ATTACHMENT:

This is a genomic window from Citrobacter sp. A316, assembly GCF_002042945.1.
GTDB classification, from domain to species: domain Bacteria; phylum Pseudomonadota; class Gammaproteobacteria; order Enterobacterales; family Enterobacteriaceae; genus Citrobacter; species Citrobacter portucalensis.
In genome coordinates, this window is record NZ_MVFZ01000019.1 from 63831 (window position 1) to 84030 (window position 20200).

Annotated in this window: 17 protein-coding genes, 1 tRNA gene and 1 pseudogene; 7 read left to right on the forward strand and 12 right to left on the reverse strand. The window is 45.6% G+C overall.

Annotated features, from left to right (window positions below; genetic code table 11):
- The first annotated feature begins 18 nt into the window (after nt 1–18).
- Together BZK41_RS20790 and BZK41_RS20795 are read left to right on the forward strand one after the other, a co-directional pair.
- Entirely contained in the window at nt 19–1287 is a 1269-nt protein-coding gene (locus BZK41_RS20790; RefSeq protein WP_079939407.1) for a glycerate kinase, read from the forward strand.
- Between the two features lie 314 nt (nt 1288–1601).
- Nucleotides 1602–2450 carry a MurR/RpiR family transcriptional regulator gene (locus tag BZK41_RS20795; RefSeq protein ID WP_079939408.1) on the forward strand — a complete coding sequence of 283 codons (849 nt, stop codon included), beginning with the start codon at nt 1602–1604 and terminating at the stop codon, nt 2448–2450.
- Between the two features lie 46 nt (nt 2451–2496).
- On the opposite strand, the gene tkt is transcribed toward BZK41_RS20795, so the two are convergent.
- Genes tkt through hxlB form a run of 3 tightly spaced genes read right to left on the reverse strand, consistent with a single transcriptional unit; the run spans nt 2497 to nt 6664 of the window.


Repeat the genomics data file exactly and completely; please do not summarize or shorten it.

This is a genomic window from Citrobacter sp. A316, assembly GCF_002042945.1.
GTDB classification, from domain to species: domain Bacteria; phylum Pseudomonadota; class Gammaproteobacteria; order Enterobacterales; family Enterobacteriaceae; genus Citrobacter; species Citrobacter portucalensis.
In genome coordinates, this window is record NZ_MVFZ01000019.1 from 63831 (window position 1) to 84030 (window position 20200).

Annotated in this window: 17 protein-coding genes, 1 tRNA gene and 1 pseudogene; 7 read left to right on the forward strand and 12 right to left on the reverse strand. The window is 45.6% G+C overall.

Annotated features, from left to right (window positions below; genetic code table 11):
- The first annotated feature begins 18 nt into the window (after nt 1–18).
- Together BZK41_RS20790 and BZK41_RS20795 are read left to right on the forward strand one after the other, a co-directional pair.
- Entirely contained in the window at nt 19–1287 is a 1269-nt protein-coding gene (locus BZK41_RS20790; RefSeq protein WP_079939407.1) for a glycerate kinase, read from the forward strand.
- Between the two features lie 314 nt (nt 1288–1601).
- Nucleotides 1602–2450 carry a MurR/RpiR family transcriptional regulator gene (locus tag BZK41_RS20795; RefSeq protein ID WP_079939408.1) on the forward strand — a complete coding sequence of 283 codons (849 nt, stop codon included), beginning with the start codon at nt 1602–1604 and terminating at the stop codon, nt 2448–2450.
- Between the two features lie 46 nt (nt 2451–2496).
- On the opposite strand, the gene tkt is transcribed toward BZK41_RS20795, so the two are convergent.
- Genes tkt through hxlB form a run of 3 tightly spaced genes read right to left on the reverse strand, consistent with a single transcriptional unit; the run spans nt 2497 to nt 6664 of the window.